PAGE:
All of my leisure reading is taken up with non-fiction, with the odd fiction classic thrown in just to clear the palette (Fitzgerald, Steinbeck, Hemingway, Patrick O’Brian).
And as I read this history of Dunkirk or that Life of Lou Reed/Bowie/Dylan/Janis/McCartney/Barry White, my mind wanders into “Is there a movie in this?”
Chewing on the new “Critical Edition” (heavily footnoted) of M. K. Gandhi’s “The Story of My Experiments With Truth,” I see a movie that Richard Attenborough’s stately, epic of Gandhi’s activist years skipped past. That film, which is aging better than the highbrow critics of the day ever expected largely thanks to Ben Kingsley’s timelessly fiery, charismatic, righteous and above all else, wise and kind performance, picked up the Future Mahatma in South Africa, an activist/barrister seeking rights under Apartheid leading into World War I.’
But there’s an altogether different movie, I think, from the early years of the Hindu icon who made the Nobel Peace Prize pointless (He never was awarded it, which makes the Obama/Kissinger and other honors laughable).
Get past the autobiography’s wordy, pedantic forward/introduction by Trilip Suhrud, skim over the more or less Indian middle class childhood, and we find an 18 year old Mohandas Karamchand Gandhi, married at 13, already a father, on his way to Victorian Great Britain, a quintessential “innocent abroad.”
He was a comically shy and naive lad studying to be a lawyer, a profession which rarely rewards the painfully introverted. He hid his marriage from the English, as was the custom of Indian students abroad in the late 19th century, making for awkward “set ups” and one misguided “Let’s take the Indian lad with us to the brothel” incident.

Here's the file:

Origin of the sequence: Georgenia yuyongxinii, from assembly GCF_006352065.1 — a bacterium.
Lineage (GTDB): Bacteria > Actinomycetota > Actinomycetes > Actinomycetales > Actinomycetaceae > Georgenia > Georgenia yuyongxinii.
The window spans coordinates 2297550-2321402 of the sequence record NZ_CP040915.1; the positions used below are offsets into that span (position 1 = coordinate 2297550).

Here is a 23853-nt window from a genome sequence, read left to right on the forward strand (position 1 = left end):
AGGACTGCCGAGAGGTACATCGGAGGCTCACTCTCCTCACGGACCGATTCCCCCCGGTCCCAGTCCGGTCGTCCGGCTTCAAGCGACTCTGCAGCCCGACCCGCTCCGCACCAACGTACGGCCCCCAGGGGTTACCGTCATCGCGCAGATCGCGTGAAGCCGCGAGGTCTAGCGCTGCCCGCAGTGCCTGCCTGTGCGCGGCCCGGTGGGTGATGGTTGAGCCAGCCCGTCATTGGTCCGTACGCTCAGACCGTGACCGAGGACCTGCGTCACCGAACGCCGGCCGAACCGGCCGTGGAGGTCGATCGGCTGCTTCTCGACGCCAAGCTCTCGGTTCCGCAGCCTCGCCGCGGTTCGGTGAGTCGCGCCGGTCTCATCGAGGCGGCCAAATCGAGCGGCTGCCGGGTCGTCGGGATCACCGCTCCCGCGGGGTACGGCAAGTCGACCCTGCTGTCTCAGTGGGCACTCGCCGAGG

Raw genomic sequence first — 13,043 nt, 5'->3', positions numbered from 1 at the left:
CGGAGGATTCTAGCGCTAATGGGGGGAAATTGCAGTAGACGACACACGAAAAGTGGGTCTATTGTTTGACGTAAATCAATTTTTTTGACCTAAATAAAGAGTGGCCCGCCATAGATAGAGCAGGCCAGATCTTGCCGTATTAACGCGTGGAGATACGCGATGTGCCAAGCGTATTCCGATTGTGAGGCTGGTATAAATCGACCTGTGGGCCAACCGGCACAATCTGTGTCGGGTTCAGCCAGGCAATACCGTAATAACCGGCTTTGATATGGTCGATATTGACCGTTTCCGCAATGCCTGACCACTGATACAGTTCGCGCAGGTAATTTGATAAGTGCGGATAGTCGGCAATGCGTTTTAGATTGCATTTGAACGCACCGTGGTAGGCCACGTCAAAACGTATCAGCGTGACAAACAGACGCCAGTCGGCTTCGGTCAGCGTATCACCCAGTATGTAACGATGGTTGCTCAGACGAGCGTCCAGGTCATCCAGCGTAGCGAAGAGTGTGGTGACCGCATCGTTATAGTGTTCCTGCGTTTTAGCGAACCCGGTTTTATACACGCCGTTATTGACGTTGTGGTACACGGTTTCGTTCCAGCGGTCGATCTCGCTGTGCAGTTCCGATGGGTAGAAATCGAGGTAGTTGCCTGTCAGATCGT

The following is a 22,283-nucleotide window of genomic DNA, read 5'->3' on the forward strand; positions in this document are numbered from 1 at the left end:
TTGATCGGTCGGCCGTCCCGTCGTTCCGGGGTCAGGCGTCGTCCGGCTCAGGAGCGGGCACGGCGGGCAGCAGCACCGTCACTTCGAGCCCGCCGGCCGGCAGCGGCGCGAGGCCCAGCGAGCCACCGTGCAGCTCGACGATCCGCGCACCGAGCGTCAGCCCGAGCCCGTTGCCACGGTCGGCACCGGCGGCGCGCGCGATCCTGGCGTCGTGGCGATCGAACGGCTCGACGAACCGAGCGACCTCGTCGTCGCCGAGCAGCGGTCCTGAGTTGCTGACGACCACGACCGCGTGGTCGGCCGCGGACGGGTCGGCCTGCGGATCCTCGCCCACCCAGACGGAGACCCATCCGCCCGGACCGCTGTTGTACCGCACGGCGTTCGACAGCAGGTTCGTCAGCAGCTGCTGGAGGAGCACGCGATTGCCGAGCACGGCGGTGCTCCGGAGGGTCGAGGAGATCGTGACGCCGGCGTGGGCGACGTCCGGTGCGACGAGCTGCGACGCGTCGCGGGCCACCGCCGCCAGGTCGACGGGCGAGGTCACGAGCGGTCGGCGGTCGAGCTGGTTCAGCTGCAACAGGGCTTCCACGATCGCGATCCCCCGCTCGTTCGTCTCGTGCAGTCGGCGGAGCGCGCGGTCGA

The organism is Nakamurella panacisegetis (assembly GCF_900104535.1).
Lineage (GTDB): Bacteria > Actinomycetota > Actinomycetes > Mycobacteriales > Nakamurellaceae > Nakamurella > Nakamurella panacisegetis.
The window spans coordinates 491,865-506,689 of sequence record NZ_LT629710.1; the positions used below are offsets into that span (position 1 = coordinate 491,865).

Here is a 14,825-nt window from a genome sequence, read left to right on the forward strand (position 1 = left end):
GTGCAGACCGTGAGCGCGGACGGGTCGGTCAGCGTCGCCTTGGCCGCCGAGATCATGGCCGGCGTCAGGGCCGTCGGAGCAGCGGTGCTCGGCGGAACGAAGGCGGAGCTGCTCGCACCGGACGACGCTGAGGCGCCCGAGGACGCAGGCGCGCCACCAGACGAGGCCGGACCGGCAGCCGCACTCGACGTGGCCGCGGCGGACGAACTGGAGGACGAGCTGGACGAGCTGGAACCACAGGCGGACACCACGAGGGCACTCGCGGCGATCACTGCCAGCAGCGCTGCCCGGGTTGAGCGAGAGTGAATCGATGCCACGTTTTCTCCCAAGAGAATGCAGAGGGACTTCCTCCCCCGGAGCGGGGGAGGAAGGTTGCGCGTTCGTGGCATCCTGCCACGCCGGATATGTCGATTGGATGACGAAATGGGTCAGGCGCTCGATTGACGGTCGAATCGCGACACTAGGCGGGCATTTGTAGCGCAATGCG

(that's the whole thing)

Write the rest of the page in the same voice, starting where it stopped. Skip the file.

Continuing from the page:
He arrived in the U.K. at the height of a Victorian era vegetarian craze, too shy to ask if what he was being served was free of beef or pork, but able to find whole restaurants devoted to vegetarian dishes in some quarters. And according to his narration, the vegetarians were prone to clubbing up and quarreling over degrees of righteousness, like apostles whose vegan messiah left their company too soon.
He moved in high circles, made a fool of himself in several “Passage to India” incidents, made lifelong friends and sometimes ill-chosen acquaintances. And he studied the law, which eventually served him in good stead as he went into legal battle on behalf of the oppressed in various corners of the British Empire.
He harbored guilt over his lust for his wife, doubled down on that guilt by missing his father’s death by squeezing in a little intimacy during a break from the old man’s deathbed sit, and started forming ideas about “bread labor,” a life of doing no harm to any living thing and the piety of peasant work. Gandhi was shrinking his carbon footprint long before Starbucks belatedly announced plans to ban the cursed plastic straws.
Get Kingsley, whose entire career — even his many memorable villains — was informed by Gandhi, to narrate from the playful early years of the autobiography. I’ve interviewed Sir Ben more times than I can count, and I dare say he’d be down for it. A gentleman, raconteur and a real sweetheart, with a life-affirming laugh and great sense of humor, it’s impossible for anybody born after the early ’80s to not think of him when they think of Gandhi. He’d make a voice-over sing.
A movie that humanizes people history has parked on a pedestal by visiting their awkward years makes for good drama, and often great comedy. Ask Shakespeare.
In terms of exposition, just let the comic misunderstandings that made the boy the man he became tumble by, hilarious, touching, dark and often delightful blunders on the way to global icon for freedom, justice and non-violence.
As someone who loves historical films and any movie that can purport to be “about something,” this is one I’d love to see, a comic Prince Hal prelude to the non-violent Henry V Gandhi was to become.